VBA: How to display an error message just like the standard error message which has a "Debug" button? VBA: How to display an error message just like the standard error message which has a "Debug" button? vba vba

VBA: How to display an error message just like the standard error message which has a "Debug" button?

First the good news. This code does what you want (please note the "line numbers")

Sub a() 10:    On Error GoTo ErrorHandler 20:    DivisionByZero = 1 / 0 30:    Exit Sub ErrorHandler: 41: If Err.Number <> 0 Then 42:    Msg = "Error # " & Str(Err.Number) & " was generated by " _         & Err.Source & Chr(13) & "Error Line: " & Erl & Chr(13) & Err.Description 43:    MsgBox Msg, , "Error", Err.HelpFile, Err.HelpContext 44:    End If 50:    Resume Next 60: End Sub

When it runs, the expected MsgBox is shown:

alt text

And now the bad news:
Line numbers are a residue of old versions of Basic. The programming environment usually took charge of inserting and updating them. In VBA and other "modern" versions, this functionality is lost.

However, Here there are several alternatives for "automatically" add line numbers, saving you the tedious task of typing them ... but all of them seem more or less cumbersome ... or commercial.


There is a simpler way simply disable the error handler in your error handler if it does not match the error types you are doing and resume.

The handler below checks agains each error type and if none are a match it returns error resume to normal VBA ie GoTo 0 and resumes the code which then tries to rerun the code and the normal error block pops up.

On Error GoTo ErrorHandlerx = 1/0ErrorHandler:if Err.Number = 13 then ' 13 is Type mismatch (only used as an example)'error handling code for thisend ifIf err.Number = 1004 then ' 1004 is Too Large (only used as an example)'error handling code for thisend ifOn Error GoTo 0Resume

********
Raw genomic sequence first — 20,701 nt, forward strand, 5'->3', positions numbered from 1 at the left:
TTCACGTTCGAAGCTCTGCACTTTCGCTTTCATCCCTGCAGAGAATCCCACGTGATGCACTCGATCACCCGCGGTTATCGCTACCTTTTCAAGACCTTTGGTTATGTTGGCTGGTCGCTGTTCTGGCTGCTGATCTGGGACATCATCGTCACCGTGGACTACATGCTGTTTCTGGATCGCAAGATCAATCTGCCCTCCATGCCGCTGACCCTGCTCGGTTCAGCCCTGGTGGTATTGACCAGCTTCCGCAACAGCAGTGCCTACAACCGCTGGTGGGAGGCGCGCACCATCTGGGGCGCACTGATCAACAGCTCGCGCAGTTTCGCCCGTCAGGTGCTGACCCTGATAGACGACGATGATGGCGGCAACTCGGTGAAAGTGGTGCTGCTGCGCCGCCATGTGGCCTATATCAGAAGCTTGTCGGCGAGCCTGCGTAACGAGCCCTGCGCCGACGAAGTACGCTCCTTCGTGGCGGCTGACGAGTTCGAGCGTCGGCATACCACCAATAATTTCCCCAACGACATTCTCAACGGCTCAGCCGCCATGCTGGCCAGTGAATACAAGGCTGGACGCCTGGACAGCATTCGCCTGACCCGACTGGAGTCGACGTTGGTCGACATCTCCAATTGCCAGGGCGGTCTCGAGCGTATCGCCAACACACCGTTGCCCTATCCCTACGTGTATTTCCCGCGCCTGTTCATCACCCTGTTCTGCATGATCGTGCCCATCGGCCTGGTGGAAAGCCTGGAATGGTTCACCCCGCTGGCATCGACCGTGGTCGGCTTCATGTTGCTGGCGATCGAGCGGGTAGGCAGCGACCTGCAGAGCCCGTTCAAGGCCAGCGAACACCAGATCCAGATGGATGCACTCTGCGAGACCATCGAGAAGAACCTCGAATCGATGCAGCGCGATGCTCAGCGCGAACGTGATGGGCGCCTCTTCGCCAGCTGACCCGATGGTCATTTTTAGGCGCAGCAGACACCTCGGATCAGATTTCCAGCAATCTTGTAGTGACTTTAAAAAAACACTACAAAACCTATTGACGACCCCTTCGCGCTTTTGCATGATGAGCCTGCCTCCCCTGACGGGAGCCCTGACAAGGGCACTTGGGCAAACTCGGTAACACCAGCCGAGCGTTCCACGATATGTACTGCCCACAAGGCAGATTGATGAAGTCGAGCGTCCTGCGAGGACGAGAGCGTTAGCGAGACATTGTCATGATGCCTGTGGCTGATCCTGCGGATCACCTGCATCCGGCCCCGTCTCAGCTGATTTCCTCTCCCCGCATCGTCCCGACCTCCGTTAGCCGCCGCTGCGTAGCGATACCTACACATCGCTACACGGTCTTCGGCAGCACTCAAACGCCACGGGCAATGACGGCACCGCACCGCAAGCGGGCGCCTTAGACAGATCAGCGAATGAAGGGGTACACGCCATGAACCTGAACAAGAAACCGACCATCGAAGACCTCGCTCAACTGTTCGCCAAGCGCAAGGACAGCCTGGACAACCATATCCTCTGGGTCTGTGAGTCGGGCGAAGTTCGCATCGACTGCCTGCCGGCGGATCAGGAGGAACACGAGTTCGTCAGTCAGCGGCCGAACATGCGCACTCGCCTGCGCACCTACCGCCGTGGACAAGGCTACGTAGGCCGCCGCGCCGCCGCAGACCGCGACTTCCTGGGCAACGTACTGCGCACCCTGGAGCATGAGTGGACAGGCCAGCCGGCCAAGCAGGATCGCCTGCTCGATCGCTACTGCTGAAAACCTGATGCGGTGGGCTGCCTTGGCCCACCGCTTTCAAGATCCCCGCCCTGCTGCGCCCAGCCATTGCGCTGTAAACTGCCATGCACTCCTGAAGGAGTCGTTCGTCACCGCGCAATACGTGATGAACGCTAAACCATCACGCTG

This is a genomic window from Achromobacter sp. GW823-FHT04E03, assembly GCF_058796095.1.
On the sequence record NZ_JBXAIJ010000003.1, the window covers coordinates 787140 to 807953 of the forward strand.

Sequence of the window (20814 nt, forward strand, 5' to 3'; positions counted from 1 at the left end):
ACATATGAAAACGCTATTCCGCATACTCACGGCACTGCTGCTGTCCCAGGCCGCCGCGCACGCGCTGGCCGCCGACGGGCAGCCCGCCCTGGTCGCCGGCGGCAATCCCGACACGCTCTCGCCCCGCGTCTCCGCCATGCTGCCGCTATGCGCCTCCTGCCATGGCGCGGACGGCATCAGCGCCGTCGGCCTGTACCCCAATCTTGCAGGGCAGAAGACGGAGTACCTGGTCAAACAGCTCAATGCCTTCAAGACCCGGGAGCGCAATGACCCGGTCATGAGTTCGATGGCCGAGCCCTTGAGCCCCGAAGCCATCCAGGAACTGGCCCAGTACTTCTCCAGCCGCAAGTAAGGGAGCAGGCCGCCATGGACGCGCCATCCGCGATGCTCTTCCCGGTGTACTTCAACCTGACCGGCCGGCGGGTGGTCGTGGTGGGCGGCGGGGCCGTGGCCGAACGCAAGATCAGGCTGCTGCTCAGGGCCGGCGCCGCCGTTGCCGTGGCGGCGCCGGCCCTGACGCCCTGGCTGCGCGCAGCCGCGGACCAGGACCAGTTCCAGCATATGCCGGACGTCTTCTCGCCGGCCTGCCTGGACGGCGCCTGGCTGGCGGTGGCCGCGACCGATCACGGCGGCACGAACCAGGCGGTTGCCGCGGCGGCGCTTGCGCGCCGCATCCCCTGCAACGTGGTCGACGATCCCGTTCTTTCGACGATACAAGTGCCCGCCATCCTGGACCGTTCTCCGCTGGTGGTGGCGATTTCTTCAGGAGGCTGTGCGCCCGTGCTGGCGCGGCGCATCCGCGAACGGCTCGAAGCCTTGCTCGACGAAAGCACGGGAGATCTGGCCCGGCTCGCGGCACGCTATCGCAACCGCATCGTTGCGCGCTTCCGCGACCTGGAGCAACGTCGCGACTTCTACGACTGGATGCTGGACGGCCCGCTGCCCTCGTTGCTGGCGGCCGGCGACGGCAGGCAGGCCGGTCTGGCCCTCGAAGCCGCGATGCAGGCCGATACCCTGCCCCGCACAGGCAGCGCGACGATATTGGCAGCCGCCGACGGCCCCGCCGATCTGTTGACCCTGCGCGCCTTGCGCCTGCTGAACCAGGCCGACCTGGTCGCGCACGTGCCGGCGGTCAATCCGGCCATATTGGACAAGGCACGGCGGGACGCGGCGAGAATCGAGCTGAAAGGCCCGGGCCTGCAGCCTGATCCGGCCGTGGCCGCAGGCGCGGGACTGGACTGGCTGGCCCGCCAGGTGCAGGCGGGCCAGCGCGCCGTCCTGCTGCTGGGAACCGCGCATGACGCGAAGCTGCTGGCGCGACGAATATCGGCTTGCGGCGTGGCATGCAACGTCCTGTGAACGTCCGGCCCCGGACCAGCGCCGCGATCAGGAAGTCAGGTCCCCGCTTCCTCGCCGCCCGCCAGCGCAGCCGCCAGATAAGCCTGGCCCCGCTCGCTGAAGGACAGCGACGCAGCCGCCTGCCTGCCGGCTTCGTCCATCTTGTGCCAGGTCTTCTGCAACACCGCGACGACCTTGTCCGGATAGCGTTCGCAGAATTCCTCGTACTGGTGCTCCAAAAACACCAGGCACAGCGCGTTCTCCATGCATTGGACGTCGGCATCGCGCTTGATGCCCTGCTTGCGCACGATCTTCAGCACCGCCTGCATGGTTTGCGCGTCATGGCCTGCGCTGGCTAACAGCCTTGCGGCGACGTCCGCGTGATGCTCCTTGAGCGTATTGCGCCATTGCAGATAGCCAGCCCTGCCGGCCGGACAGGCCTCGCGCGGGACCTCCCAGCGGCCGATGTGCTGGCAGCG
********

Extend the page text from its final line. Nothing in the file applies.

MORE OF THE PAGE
This answer does not address the Debug button (you'd have to design a form and use the buttons on that to do something like the method in your next question). But it does address this part:

now I don't want to lose the comfortableness of the default handler which also point me to the exact line where the error has occured.

First, I'll assume you don't want this in production code - you want it either for debugging or for code you personally will be using. I use a compiler flag to indicate debugging; then if I'm troubleshooting a program, I can easily find the line that's causing the problem.

# Const IsDebug = TrueSub ProcA()On Error Goto ErrorHandler' Main code of procExitHere:    On Error Resume Next    ' Close objects and stuff here    Exit SubErrorHandler:    MsgBox Err.Number & ": " & Err.Description, , ThisWorkbook.Name & ": ProcA"    #If IsDebug Then        Stop            ' Used for troubleshooting - Then press F8 to step thru code         Resume          ' Resume will take you to the line that errored out    #Else        Resume ExitHere ' Exit procedure during normal running    #End IfEnd Sub

Note: the exception to Resume is if the error occurs in a sub-procedure without an error handling routine, then Resume will take you to the line in this proc that called the sub-procedure with the error. But you can still step into and through the sub-procedure, using F8 until it errors out again. If the sub-procedure's too long to make even that tedious, then your sub-procedure should probably have its own error handling routine.

There are multiple ways to do this. Sometimes for smaller programs where I know I'm gonna be stepping through it anyway when troubleshooting, I just put these lines right after the MsgBox statement:

    Resume ExitHere         ' Normally exits during production    Resume                  ' Never will get hereExit Sub

It will never get to the Resume statement, unless you're stepping through and set it as the next line to be executed, either by dragging the next statement pointer to that line, or by pressing CtrlF9 with the cursor on that line.

Here's an article that expands on these concepts: Five tips for handling errors in VBA. Finally, if you're using VBA and haven't discovered Chip Pearson's awesome site yet, he has a page explaining Error Handling In VBA.